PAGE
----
Many mortgage holders strain endlessly about whether or not to lock-in at a higher rate or allow the rate to vary and put themselves at the whim of the bank’s interest rates (something like, say, prime plus 1%…if you’re lucky!).
BUT, John Turner, director of mortgages at BMO, allows mortgages to be SPLIT so you can diversify your interest rate risk. That way you can lock-in a portion of your principal to a fixed rate, while still benefiting from lower rates (if they happen to become lower).
“You can have short-term variable, some long-term. You could also ladder your debt [so a certain percentage becomes due every year.]” The Financial Post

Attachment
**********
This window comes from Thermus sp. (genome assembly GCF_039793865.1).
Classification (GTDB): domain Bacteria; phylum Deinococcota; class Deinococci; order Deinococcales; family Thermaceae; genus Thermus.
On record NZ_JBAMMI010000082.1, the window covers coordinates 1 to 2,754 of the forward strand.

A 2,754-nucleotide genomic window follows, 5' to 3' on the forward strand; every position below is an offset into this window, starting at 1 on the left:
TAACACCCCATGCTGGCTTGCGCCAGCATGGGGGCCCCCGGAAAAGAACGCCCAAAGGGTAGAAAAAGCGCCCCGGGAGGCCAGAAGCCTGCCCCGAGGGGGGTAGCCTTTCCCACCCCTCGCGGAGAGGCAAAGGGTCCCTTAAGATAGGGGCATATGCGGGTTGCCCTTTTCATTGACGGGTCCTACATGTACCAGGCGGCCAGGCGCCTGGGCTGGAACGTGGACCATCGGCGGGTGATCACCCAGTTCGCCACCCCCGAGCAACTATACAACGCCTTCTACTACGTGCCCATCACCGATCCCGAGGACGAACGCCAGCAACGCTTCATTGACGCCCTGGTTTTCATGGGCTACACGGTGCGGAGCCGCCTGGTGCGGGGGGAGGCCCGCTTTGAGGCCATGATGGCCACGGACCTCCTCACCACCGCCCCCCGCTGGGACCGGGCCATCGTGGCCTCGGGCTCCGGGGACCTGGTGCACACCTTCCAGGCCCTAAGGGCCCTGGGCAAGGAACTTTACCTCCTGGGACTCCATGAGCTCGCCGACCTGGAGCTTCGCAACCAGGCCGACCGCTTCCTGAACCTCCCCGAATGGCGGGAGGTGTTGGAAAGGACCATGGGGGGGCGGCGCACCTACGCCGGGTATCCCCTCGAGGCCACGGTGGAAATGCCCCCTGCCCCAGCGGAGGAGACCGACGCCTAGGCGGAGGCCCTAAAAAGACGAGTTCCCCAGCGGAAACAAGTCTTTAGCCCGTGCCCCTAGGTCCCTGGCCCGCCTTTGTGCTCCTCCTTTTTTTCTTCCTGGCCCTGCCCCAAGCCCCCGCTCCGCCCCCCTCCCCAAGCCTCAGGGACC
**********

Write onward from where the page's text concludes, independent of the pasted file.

Obviously the banks do charge a fee for this (have you ever heard of a bank NOT charging for something that reduces your risk exposure?). Sometimes it can be up to 5 basis points (a basis point is 1/100 of a percent).
Banks do, however, attempt to make these mortgages like any other. Your statement will arrive with one payment shown.
So what are the drawbacks? The variable rate option implies a line-of-credit arrangement which is technically callable by the bank at any time. In addition, it may tie you down to one bank if you have differing maturity dates. So ensure that when negotiating your mortgage at the beginning, you insist on incorporating some provisions to renegotiate rates.